Faux Pas

Warning: These Warnings Warn About Worrying Warnings

In an earlier article, we discussed the reason for the lengthy warnings that always show up at the end of pharmaceutical commercials. That did not answer the question, however, about why some odd and seemingly-unnecessary warnings appear on everyday products. Is it really necessary for an automobile’s full-window sunshield to carry the caution, “Do not drive with sun visor in place”?

We could go into a long, complicated explanation about product liability law. It is much easier and entertaining, however, to list the following product warnings and remind you that every one of them was likely added after a dissatisfied customer called up to complain.

Or, as a more cynical person might say, “I’m not saying we should kill all the stupid people; I’m just suggesting we remove all the warning labels and let nature take care of things.”

  • Bialetti Casa Italiana’s nonstick cooking pans: “Keep pet birds out of the kitchen when using this product.”
  • Duraflame fireplace log: “Caution—Risk of Fire.”
  • Jabra Drive ‘N’ Talk: “Never operate your speakerphone while driving.”
  • Kellogg’s Cereal Bowl: “Always use this product with adult supervision.”
  • Popcorn Rock novelty garden set: “Eating rocks may lead to broken teeth.”
  • In an information booklet: “Do not use if you cannot see clearly to read the information in the information booklet.”
  • On a compact disc player: “Do not use the Ultradisc 2000 as a projectile in a catapult.”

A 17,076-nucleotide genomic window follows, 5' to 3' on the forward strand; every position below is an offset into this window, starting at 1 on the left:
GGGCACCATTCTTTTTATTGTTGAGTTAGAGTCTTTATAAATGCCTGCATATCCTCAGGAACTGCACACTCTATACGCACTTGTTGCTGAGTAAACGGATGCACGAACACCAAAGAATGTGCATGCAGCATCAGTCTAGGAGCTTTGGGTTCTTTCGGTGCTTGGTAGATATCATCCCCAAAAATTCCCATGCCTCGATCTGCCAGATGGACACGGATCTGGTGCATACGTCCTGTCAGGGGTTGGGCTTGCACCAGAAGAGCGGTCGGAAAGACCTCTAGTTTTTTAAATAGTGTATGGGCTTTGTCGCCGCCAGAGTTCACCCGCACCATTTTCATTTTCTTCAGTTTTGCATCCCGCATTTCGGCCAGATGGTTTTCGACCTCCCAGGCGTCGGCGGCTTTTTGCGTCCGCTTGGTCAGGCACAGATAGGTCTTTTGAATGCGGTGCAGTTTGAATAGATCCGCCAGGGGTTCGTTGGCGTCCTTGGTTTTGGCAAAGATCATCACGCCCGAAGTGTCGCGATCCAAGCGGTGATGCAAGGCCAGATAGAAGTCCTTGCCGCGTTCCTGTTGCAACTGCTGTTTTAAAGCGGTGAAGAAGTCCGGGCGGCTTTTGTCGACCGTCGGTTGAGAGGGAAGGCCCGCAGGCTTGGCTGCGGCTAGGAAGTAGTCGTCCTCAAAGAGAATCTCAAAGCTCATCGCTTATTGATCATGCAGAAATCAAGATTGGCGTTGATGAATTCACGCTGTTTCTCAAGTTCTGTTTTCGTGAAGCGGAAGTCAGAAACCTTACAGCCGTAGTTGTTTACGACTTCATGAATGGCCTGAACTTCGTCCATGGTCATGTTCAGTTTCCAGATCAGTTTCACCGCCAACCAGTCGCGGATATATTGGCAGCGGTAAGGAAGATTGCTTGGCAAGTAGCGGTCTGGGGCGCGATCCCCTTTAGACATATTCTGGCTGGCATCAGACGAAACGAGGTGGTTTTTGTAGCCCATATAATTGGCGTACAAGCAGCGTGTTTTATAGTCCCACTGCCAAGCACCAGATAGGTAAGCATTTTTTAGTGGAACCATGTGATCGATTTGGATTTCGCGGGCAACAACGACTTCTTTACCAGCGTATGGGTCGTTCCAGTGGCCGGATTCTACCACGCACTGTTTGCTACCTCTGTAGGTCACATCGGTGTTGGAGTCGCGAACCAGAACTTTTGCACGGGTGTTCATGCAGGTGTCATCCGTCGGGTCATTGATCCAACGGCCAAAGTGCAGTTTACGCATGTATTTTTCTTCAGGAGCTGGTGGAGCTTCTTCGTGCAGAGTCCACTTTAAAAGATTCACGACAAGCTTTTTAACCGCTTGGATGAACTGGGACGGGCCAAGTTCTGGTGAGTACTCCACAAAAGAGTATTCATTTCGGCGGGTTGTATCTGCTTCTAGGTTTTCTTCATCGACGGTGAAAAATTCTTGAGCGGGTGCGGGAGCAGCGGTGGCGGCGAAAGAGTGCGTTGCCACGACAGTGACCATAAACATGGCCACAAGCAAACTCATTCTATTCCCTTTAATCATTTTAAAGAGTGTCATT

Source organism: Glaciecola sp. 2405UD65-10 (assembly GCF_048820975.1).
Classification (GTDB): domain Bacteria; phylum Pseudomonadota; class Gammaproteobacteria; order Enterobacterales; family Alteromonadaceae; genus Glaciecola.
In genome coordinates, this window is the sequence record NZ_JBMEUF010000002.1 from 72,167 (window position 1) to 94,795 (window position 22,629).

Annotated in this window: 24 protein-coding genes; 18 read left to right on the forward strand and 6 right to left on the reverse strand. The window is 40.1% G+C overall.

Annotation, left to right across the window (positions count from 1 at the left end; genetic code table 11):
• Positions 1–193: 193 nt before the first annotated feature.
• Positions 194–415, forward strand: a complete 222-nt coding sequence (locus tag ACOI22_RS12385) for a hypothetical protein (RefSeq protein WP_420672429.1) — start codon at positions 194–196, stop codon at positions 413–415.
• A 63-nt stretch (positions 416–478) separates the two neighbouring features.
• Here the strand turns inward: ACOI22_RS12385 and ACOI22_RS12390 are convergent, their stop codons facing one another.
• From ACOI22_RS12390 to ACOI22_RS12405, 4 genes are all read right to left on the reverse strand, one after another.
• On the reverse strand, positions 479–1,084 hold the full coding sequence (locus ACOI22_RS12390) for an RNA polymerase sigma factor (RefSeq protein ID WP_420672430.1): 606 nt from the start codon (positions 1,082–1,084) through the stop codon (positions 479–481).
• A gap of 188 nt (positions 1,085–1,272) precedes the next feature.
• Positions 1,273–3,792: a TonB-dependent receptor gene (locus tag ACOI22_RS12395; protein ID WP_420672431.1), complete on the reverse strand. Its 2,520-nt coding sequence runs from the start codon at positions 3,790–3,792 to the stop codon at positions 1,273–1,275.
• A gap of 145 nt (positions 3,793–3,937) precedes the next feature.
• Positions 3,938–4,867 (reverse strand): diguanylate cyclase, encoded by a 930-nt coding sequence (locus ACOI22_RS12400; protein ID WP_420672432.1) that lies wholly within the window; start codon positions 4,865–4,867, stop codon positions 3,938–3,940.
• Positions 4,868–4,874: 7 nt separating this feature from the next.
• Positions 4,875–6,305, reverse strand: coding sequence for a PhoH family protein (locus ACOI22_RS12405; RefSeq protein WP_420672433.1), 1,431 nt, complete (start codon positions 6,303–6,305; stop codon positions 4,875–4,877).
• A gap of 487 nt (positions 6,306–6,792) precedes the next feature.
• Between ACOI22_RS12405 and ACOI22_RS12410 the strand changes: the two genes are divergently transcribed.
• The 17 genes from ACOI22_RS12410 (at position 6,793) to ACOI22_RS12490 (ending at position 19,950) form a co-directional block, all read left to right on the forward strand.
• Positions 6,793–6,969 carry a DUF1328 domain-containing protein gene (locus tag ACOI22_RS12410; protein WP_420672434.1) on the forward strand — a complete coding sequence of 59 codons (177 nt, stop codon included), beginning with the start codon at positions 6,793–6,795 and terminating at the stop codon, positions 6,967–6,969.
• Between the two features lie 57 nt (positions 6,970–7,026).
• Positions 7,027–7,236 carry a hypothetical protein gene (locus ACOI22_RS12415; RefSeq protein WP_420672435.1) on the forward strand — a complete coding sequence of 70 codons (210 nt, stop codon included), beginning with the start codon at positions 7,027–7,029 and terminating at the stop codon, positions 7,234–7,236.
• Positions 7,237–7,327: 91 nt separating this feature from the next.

• Apple’s iPod Shuffle: “Do not eat.”
  • Hilton Head cocktail napkins (displaying a map of Hilton Head): “Not to be used for navigation.”
  • Holmes Bathroom Heater: “This product is not to be used in bathrooms.”
  • Birthday card for 1-year-old: “Not suitable for children aged 36 months or less.”
  • On a propane blowtorch: “Never use while sleeping.”
  • Nytol One-A-Night sleeping pills: “May cause drowsiness.”
  • Scrubbing Bubbles Fresh Brush: “Do not use for personal hygiene.”
  • On a box of rat poison: “Warning: Has been found to cause cancer in laboratory mice.”
  • Midol Menstrual Complete: “Ask a doctor before use if you have difficulty urinating due to an enlarged prostate.”
  • Huebsch Washing Machine: “Do not put any person in this washer.”
  • MDW Outdoor Group’s fox/bobcat urine powder: “Not for human consumption.”
  • On an air conditioner: “Avoid dropping air conditioners out of windows.”
  • Rowenta’s irons: “Do not iron clothes on body.”
  • Chainsaw: “Do not hold wrong end of chainsaw.”
  • On a vacuum cleaner: “Do not use to pick up anything that is currently burning.”
  • DremelMultipro rotary tools: “This product is not intended for use as a dental drill.”
  • New Holland’s small tractors: “Avoid death.”
  • Frankel’s Costume Superman costume: “This costume does not enable flight or super strength.”
  • On a bottle of hair coloring: “Do not use as an ice cream topping.”
  • On a curling iron: “Warning: This product can burn eyes.”
  • On a cardboard sunshield for a car: “Do not drive with sunshield in place.”
  • On children’s clothing: “Remove child before washing.”
  • On a toner cartridge: “Do not eat toner.”
  • On a toilet bowl cleaning brush: “Do not use orally.”
  • Jet Ski: “Never use a lit match or open flame to check fuel level.”
  • On a pair of shin guards: “Shin pads cannot protect any part of the body they do not cover.”
  • Vidal Sassoon hair dryer: “Do not use while sleeping.”
  • On a portable stroller: “Caution: Remove infant before folding for storage.”
  • Razor Scooter: “This product moves when used.”
  • On a plastic, 13-inch wheelbarrow wheel: “Not intended for highway use.”
  • Blow torch gas bottle: “Contents may catch fire.”
  • On a laser pointer: “Do not look into laser with remaining eye.”
  • In a microwave oven manual: “Do not use for drying pets.”
  • Egg container: “This product may contain eggs.”
  • In the instructions for a digital thermometer: “Do not use orally after using rectally.”

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